Thousands of undiscovered Christian musicians are hard at work, all in the hope that their original music will reach and minister to an audience of believers UMC.org rewards the independent spirit by providing a means for new music to be exposed Each month, UMC.org reviews two full-length CDs of Christian-themed music created by indie artists. Learn more about this feature and how to submit a CD for review. Learn more about this feature and how to submit a CD for review.
Sound/Style: Freewheeling, infectious modern rock with worship emphasis
By Steve Morley
(UMCom) -- On Wahba’s disarmingly casual Web site, the singer and guitarist tellingly offers a link to a rundown of mainstream secular artists with a list of “spiritually appropriate” alternatives, as compiled by a Christian journalist. But he makes no bones about his distaste of the supposed need to present contemporary Christian music performers as sanitized rock and pop substitutes, which makes sense after listening to his 10-track CD, Proskyneo (don’t ask about the title – he doesn’t explain). Proskyneo, which he claims cost less than $800 to produce, has the kind of loose immediacy that much of today’s Christian rock regrettably lacks. Both the sound and image of harder-edged Christian acts often are fussed over and rendered blandly low-fat. Conversely, Wahba’s joyously unkempt sound borrows from the vibe of bands like Blues Traveler and The Spin Doctors and offers a refreshingly unselfconscious alternative to contemporary worship music bolstered by hooky arrangements and meaty riffs.
The arresting opening cut, “Every Word,” pits syncopated guitar against a hip-hop-influenced rock beat, creating a rhythmic tension redolent of funk-rock, a relative rarity in Christian music because of the sensual, full-body response it prompts. Using a similar stylistic approach, Wahba transforms the worship favorite “Ancient Of Days” into an unforced and invigorating affair with intricate bass and guitar interplay. The same goes for the jubilantly punky version of “Mighty Is Our God,” which offsets the tune’s singsong melody with a revitalizing guitar crunch, succeeding where other “rocked-up” worship choruses falter. The singer’s heart for old-school worship is evident throughout, especially in his subdued, Red Hot Chili Peppers-styled remake of “I Must Tell Jesus.” Even originals like “Tears For Joy” nod to the character of older hymns, while “Unfailing” and “Sacrifice” are more in line with modern worship, albeit with some tasty, outside-the-box chord changes. Most of the newly penned lyrics are simple, scriptural couplets and choruses in standard Christian-speak that, while easy for believers to absorb, are unlikely to get past the radar of wary secular rockers who might otherwise dig the sound. It’s one of the record’s triumphs that these traditions manage to sound simultaneously fresh and unaffected in the hands of Wahba and his very capable supporting band.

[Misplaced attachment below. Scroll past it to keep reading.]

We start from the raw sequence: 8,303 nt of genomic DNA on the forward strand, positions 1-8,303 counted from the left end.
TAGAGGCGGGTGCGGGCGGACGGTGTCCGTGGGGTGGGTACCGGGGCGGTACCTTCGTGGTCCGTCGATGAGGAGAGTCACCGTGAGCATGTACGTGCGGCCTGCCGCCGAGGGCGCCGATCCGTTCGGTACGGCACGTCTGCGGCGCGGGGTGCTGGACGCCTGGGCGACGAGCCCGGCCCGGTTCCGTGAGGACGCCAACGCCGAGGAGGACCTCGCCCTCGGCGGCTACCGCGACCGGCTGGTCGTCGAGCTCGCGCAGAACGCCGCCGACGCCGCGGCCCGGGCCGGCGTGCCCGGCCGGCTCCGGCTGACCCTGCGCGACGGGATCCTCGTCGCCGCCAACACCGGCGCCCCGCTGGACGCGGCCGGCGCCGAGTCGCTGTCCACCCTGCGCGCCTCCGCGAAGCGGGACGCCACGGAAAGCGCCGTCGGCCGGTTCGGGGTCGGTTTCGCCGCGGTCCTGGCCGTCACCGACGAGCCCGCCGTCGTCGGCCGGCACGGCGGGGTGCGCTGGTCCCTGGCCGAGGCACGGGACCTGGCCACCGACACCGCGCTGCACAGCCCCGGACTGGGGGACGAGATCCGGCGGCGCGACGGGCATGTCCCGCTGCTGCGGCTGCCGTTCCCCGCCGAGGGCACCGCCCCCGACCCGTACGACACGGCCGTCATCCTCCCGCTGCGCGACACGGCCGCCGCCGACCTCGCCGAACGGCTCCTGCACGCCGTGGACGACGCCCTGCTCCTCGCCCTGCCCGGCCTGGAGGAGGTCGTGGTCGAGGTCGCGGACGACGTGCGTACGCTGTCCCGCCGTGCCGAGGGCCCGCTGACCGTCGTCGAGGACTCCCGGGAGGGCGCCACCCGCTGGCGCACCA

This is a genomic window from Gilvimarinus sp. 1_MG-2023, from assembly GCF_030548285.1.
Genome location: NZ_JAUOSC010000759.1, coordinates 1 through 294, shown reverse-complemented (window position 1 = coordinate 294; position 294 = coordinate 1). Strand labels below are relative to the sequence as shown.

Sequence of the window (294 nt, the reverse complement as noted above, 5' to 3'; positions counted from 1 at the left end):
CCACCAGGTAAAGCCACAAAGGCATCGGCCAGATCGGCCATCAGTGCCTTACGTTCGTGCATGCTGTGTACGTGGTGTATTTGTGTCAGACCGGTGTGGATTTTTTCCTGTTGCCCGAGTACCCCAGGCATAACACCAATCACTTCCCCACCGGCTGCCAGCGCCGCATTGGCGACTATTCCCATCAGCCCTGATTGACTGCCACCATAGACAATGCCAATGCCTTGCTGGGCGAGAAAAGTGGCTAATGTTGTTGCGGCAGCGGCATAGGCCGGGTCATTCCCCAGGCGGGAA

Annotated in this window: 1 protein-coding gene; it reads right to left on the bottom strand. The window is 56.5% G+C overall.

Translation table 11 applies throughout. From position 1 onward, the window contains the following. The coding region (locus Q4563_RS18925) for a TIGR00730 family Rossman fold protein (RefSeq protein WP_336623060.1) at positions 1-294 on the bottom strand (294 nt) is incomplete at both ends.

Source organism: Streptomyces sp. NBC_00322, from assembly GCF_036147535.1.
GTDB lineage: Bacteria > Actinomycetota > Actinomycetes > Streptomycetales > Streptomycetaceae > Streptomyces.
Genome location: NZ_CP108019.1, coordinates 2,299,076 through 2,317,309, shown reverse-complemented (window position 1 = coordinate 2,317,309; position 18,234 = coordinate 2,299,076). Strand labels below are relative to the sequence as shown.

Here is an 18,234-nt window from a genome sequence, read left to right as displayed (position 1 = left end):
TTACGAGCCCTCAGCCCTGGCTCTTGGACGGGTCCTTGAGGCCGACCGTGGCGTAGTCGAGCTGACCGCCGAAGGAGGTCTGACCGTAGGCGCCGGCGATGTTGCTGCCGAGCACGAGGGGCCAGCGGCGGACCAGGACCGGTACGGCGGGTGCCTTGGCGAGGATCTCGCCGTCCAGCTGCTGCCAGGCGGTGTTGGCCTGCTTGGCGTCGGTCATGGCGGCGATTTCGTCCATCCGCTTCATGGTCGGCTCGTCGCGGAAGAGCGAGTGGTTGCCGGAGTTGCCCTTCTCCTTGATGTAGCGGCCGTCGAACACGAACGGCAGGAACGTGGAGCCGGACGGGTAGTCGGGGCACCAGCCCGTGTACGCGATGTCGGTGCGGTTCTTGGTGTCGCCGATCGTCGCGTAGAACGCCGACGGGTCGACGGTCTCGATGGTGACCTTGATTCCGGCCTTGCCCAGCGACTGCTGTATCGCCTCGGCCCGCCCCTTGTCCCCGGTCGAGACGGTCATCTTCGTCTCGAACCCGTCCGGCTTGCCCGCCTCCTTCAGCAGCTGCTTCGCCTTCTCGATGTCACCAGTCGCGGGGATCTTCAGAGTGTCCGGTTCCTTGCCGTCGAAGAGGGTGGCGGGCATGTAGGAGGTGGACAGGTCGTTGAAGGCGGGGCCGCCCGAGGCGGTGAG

Regrettably, this promising effort is soured somewhat by problems with the pitch of Wahba’s otherwise appealing voice, a finely grained instrument reminiscent of the late Robert Palmer. The vocals are unacceptably out-of-tune with the instrumental tracks in several instances, sometimes as much as a quartertone. As producer and creative overseer of the entire project, Wahba has erred in working without the perspective of a more objective set of ears. Too many cooks can sometimes spoil the broth, but as Scripture states, there’s wisdom in many counselors, as the album’s strong songwriting collaborations and powerful band performances demonstrate. The superbly written “Brother Man,” for instance, is a full-band effort that excels musically as well as in its well-rendered theme of love and unity within the body of Christ. Its collective strengths compensate for Wahba’s weaknesses, which is ideally how this church thing is supposed to work. Proskyneo is rife with potential, and all that remains is to find the right person to iron out a few wrinkles without obliterating the likeably rumpled, rough-edged rock sound so convincingly presented here.
Steve Morley is a freelance music journalist living in College Grove, Tenn.
This review was developed by UMC.org, the official online ministry of the United Methodist Church.